Wine consultant, Lucy Ward, previously of Noble Rot and Dinner by Heston, is now responsible for the wines at London restaurant and bar Wilder, the first solo venture of British chef Richard McLellan. As head sommelier, Ward’s Old-World wine list focuses on organic and biodynamic drops from small producers to match the sustainable ethos of the restaurant. Ward also runs her own wine consultancy company called Vinum, which provides guidance on restaurant wine lists and private cellars.
How did you arrive at the position you are in today?
I have always loved flavours and balance, and I was lucky enough to work in many different countries and with a lot of interesting people that kept me wanting to learn and advance.
What’s your favourite part of the job?
For me, I like to find what people like, and then offer them more options. It’s a great opportunity to try regions and styles they otherwise wouldn’t.
What’s the biggest misconception about the role of a sommelier?
I find one of the biggest misconceptions is that the only responsibility for a sommelier is only to serve wine on the floor. We should be helping out with every aspect of service.
What’s your go-to drink at the end of a long day?
A Provence rosé.
What’s your most embarrassing front-of-house moment?
Opening a bottle of Krug, which wasn’t quite cold enough. It literally went everywhere! All over the customers and all over me. Luckily, they found it funny, but I was totally mortified.
If you could give your younger self advice when starting out, what would it be?
If you don’t know the answer, don’t make it up and then learn it as soon as you make your way home.
What bottle sparked your love of wine?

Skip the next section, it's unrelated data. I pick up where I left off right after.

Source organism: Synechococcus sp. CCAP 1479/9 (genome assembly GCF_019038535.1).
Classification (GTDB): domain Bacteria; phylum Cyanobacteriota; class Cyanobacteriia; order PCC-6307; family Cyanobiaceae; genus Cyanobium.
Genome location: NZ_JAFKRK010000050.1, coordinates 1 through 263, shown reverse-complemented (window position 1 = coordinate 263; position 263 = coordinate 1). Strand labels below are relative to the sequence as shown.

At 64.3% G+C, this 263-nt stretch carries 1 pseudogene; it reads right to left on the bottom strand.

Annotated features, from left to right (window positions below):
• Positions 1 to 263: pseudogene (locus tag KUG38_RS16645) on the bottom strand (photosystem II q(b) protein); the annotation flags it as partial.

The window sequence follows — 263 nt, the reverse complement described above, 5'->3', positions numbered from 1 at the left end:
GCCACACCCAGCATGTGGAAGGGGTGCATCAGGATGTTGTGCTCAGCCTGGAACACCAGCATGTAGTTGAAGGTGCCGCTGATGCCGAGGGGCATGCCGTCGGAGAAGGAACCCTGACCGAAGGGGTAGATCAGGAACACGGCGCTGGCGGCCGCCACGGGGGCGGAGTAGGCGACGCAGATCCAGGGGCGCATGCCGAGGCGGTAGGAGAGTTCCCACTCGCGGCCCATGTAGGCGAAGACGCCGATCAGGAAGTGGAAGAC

Montevertine ‘Pian de Campolo’ 2009. It is the entry-level wine from Montevertine, and it changed my outlook on wine.
Which customer habit annoys you the most?
To be honest, there aren’t that many habits that annoy me. But I think it would be not turning up for reservations and not cancelling.
Who is your inspiration in the gastronomic world?
My uncle, he’s one of the best chefs I know, and I have loved his cooking throughout my entire life.
What’s your ultimate food and wine pairing?
It would be a Puligny-Montrachet and warm buttery popcorn.
Where would your fantasy vineyard be?
Bandol, right next to the sea.
If you weren’t working in the restaurant industry, what would you be doing and why?
A Radio DJ – it has always been my dream. I love music and finding new music, I would do the late-night slot from 12-3 am.
Which wine do you find it impossible to get along with?
They’re not impossible to get along with, but I struggle with some whites from the Rhône Valley.
Who is the most memorable customer you’ve ever served and why?
Pierce Brosnan. He has the nicest voice on the entire planet. I had the best time just listening to him order a Langhe Nebbiolo.
What makes you most proud to be working in London?
I love the diversity of cuisines that we have in London. Also, I think we deliver a unique style of service, which is relaxed but professional.
What’s on your wine bucket list?
A very old Valentini Trebbiano, any GC Raveneau and I would love to try some more vintages of Rayas.
Finally, what wine and paired plate would you pick from your list and why?
Salsify, barbecued potatoes, yeast and rock samphire. This is one of our starters and it has quite a few and complex flavours. The yeast emulsion is the dominant element in the dish and works fantastically well with the Les Marnes Blanches – ‘En Quatre Vis’ Savagnin Jura France 2016 from Vine Trail, a topped-up style of Savagnin. With stewed apple flavours and lifted floral notes, this wine has enough weight to hold up to the intense flavours in this dish.